Loving Steve : Krulwich Wonders... Robert Krulwich's nephew Allen recalls meeting Steve Jobs at the opening of the New York City Apple Store as the "high point" of his childhood.
NPR logo Loving Steve

Loving Steve

That's my nephew Allen with the shy smile in the foreground. And that's you-know-who in the back.

Allen with Steve Jobs
Sara Krulwich

And this moment here, when he got to shake the Man's hand, this, he says, is "probably the high point of my childhood"...

Alan shaking Steve Jobs' hand.
Sara Krulwich

Or maybe the tippy top came right here...

Steve giving Adam a thumbs up.
Sara Krulwich

Allen, who is now 18, was an unabashed Apple fanboy. His love for Apple products, Apple software, Apple design, Apple lore, Apple anything was so fierce, so deep in him, that he didn't always behave like normal person, which is how he got himself invited to New York's Apple store a few years ago; to my sister's distress (she took these pictures, but she's a photographer, she takes pictures of everything), he carved the Apple logo onto his head. I don't completely understand this kind of obsession...

Seth Wenig/Reuters /Landov
Allen Paltrow-Krulwich sports the apple logo in his hair at the grand opening of the new Apple Store on 5th Avenue in New York May 19, 2006.
Seth Wenig/Reuters /Landov

But Steve approved. So Allen glowed. (While my sister wondered.) But I think we all know why Jobs has such a powerful effect on the people who came of age with his products. An iPod, a Mac, an iPad, are so comfortable to use, are such a snug extension of our moods and our bodies that they attach to us. So we, of course, we become attached to them.

Allen holding a box
Sara Krulwich

That's the reason, says my fellow blogger Callie Neylan, over at All Tech Considered, why her friend Supisa, "carr[ies] her Macbook around with her everywhere, like a newborn baby, [and] refuses to leave the house without it." And that's why Callie admits she always sleeps with an iPhone under her pillow. That's why Allen, when he was really small, spent his Halloween dressed as a Mac.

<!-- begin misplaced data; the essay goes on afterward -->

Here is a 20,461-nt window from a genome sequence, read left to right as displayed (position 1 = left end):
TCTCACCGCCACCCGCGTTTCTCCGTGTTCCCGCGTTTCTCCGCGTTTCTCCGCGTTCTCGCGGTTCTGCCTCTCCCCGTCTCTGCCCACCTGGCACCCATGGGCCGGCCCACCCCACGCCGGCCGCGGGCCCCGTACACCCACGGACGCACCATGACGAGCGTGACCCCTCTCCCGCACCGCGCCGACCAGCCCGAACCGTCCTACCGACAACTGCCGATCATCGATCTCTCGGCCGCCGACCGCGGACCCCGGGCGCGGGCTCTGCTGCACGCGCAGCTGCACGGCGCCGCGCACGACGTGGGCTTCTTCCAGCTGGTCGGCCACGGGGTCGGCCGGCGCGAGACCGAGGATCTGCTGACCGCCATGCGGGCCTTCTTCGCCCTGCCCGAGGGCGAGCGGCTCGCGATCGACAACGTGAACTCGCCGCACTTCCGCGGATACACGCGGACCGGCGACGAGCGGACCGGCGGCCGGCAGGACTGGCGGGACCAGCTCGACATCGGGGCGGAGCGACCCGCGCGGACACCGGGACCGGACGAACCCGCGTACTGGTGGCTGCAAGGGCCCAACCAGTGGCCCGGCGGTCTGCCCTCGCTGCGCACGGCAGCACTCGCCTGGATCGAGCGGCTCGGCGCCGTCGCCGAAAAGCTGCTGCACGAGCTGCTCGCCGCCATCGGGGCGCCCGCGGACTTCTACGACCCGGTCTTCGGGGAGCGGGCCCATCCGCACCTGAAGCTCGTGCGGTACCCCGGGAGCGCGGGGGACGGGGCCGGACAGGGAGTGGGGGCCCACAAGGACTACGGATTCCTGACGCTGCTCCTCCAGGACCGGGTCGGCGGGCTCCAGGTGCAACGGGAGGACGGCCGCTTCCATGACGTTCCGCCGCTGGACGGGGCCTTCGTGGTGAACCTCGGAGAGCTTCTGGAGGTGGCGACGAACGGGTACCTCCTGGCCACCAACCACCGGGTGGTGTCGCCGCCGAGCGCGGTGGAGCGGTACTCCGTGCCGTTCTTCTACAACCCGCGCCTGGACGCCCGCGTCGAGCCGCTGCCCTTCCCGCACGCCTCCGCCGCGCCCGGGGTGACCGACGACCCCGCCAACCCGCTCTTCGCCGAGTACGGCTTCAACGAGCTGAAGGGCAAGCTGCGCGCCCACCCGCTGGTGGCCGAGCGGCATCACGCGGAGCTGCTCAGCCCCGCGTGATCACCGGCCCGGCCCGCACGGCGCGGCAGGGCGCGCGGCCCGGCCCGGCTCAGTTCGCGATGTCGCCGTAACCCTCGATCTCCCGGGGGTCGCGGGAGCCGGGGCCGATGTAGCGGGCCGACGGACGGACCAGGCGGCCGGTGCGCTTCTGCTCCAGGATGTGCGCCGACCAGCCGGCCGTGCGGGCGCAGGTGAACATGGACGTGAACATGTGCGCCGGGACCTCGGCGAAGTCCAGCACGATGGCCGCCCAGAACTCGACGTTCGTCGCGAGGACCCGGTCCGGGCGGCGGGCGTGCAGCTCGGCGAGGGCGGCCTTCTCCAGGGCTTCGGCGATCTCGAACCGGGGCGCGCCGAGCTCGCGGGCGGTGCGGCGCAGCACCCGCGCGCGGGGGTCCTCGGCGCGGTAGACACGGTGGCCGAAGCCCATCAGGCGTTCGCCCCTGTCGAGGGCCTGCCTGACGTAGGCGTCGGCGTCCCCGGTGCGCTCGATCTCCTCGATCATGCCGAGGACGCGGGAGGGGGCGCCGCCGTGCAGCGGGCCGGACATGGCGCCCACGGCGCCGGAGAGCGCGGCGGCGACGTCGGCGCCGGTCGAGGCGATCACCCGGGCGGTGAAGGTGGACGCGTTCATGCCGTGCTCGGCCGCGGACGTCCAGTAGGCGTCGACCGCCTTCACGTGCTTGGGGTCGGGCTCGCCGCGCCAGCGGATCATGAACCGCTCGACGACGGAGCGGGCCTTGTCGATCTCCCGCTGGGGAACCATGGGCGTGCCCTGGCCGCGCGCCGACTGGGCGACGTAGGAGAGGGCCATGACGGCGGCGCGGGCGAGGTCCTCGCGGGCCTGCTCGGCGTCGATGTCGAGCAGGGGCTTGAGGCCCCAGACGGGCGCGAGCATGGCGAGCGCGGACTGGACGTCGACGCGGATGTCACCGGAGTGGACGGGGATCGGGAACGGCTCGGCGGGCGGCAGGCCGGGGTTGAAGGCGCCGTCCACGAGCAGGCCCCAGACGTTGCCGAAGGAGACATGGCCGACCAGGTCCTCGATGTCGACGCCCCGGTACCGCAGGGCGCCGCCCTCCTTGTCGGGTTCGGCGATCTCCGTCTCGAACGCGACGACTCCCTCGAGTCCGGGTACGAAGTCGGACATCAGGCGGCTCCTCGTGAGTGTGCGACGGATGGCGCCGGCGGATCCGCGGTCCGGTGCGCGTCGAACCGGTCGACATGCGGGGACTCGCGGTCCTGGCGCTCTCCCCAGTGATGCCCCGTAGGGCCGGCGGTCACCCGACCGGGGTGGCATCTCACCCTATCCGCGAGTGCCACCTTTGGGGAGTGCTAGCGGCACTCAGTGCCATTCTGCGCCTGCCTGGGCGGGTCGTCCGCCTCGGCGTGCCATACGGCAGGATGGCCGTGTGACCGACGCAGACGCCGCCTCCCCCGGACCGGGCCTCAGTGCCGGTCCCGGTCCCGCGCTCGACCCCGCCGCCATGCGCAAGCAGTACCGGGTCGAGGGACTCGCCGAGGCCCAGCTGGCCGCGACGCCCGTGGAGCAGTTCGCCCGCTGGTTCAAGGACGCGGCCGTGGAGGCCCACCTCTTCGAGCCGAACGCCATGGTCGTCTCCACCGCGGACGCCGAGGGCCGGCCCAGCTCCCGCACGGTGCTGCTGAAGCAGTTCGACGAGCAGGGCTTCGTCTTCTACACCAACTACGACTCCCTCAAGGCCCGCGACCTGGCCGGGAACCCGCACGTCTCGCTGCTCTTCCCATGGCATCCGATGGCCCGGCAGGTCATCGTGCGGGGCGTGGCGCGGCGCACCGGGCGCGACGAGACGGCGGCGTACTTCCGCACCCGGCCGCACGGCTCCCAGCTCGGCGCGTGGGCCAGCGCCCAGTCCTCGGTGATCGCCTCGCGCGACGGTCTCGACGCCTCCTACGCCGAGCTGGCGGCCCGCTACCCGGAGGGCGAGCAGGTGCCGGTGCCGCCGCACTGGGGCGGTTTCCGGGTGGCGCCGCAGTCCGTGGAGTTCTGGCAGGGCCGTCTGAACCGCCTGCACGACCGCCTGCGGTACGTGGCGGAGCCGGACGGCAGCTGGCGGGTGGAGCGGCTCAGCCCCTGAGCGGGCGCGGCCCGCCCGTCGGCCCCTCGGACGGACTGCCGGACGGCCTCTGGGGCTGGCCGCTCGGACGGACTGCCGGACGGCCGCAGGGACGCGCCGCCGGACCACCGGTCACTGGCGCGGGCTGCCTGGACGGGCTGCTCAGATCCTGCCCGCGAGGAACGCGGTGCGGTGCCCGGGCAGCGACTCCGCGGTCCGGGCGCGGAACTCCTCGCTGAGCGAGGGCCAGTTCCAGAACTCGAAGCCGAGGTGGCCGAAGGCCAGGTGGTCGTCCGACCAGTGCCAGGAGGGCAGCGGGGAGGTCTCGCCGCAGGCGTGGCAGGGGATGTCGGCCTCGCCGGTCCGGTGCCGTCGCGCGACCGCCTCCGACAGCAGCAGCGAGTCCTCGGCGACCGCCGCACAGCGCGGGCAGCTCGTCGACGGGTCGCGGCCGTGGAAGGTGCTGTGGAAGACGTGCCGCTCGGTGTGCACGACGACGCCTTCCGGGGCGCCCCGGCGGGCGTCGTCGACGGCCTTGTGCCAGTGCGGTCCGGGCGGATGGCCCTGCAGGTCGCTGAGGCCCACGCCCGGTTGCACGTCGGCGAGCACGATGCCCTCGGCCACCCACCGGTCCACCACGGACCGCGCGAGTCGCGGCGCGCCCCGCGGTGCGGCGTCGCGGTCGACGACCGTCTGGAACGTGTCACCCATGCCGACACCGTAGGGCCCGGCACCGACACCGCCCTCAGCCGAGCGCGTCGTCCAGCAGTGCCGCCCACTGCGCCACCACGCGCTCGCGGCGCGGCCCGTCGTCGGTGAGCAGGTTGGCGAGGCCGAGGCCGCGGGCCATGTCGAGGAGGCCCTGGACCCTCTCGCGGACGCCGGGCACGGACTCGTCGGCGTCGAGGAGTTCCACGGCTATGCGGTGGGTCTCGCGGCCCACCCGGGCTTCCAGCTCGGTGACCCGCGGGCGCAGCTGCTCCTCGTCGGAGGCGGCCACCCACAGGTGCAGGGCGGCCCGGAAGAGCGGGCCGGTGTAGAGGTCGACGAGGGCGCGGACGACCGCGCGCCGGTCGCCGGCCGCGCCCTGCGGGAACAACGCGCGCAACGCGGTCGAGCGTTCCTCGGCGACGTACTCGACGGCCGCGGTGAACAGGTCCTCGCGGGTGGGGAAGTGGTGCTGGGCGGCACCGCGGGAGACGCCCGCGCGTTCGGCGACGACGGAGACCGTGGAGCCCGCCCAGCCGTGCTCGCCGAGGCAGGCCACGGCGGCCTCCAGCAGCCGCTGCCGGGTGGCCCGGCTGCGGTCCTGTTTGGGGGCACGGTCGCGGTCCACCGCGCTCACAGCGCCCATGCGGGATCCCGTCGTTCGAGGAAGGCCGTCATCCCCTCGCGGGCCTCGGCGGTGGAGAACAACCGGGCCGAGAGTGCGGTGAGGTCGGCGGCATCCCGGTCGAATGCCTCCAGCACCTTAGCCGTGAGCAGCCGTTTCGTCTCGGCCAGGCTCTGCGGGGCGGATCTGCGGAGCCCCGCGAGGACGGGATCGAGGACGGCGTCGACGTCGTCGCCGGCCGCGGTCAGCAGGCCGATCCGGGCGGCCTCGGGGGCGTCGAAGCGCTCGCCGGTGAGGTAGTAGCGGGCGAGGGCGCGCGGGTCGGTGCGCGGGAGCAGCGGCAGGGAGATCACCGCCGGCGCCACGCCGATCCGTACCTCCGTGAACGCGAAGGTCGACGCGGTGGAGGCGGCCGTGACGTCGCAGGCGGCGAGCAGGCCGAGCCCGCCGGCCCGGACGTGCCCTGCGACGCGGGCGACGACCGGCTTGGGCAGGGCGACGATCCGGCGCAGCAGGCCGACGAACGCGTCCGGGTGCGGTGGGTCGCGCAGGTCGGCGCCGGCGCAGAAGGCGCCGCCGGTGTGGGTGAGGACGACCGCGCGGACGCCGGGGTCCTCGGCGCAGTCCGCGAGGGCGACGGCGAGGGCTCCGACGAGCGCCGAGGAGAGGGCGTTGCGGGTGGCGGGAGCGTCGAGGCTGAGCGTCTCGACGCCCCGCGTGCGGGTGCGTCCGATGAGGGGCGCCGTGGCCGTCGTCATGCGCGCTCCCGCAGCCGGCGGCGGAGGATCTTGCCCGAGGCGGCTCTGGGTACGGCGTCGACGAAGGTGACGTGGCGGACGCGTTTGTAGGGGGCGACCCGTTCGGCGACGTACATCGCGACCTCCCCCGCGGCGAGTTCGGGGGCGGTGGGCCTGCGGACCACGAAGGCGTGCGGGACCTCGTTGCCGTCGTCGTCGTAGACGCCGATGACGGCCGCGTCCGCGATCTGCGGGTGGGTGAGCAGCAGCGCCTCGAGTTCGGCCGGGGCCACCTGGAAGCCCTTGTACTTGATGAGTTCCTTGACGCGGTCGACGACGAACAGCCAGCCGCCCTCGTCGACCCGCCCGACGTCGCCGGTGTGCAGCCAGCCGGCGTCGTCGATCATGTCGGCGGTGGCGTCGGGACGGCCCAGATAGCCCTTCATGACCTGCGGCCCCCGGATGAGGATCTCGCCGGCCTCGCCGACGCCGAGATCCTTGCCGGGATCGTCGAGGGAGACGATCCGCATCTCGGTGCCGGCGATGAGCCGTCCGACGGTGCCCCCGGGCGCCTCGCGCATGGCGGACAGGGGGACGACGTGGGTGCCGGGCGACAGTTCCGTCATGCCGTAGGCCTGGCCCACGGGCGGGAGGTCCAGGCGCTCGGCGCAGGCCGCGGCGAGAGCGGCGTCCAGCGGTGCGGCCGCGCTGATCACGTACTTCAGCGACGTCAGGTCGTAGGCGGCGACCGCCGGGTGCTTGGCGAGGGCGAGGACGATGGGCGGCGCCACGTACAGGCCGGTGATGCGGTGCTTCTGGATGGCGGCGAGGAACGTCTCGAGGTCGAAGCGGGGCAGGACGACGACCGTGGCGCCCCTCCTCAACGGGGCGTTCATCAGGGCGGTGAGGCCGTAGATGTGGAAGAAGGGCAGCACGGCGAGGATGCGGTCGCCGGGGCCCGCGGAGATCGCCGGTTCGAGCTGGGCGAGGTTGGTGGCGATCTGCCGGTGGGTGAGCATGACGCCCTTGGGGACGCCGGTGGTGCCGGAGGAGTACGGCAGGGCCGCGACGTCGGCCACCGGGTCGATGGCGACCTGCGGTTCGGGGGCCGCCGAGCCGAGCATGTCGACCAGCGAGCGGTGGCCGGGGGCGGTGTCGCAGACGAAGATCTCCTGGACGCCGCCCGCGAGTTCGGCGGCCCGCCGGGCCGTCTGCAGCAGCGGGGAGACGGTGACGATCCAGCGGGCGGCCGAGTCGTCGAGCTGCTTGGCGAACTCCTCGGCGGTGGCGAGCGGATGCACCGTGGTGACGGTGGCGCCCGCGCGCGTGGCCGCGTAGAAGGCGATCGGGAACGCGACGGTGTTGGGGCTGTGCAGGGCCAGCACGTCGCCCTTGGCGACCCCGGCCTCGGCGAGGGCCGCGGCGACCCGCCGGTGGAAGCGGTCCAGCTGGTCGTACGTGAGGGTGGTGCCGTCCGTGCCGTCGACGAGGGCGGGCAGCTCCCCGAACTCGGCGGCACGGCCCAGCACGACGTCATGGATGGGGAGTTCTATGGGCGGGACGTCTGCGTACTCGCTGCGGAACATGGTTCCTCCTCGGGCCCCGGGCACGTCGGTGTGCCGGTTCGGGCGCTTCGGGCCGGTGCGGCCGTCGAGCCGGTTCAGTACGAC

Allen in a Macintosh costume
Sara Krulwich

And that's why when the man who inspired these things, these things that have become intimate extensions of ourselves, suddenly made his exit this week, everybody noticed. The gadgets may be in our pockets, in our hands, but they feel like they are part of our nervous system, which keeps getting newer, better wires from Steve, and we all thought he would give us more.

But now, with him suddenly missing, there's an absence, like a promise that can't be kept.

For those who wish to share remembrances of Steve Jobs, Jason Kottke's site is rich with material. My favorite is this one. It's a version of the celebrated "Think Different" commercials, narrated by Jobs himself, which is fitting, because he was one of the very few people in recent times who belongs in the company of these giants. Jason says it never aired on TV.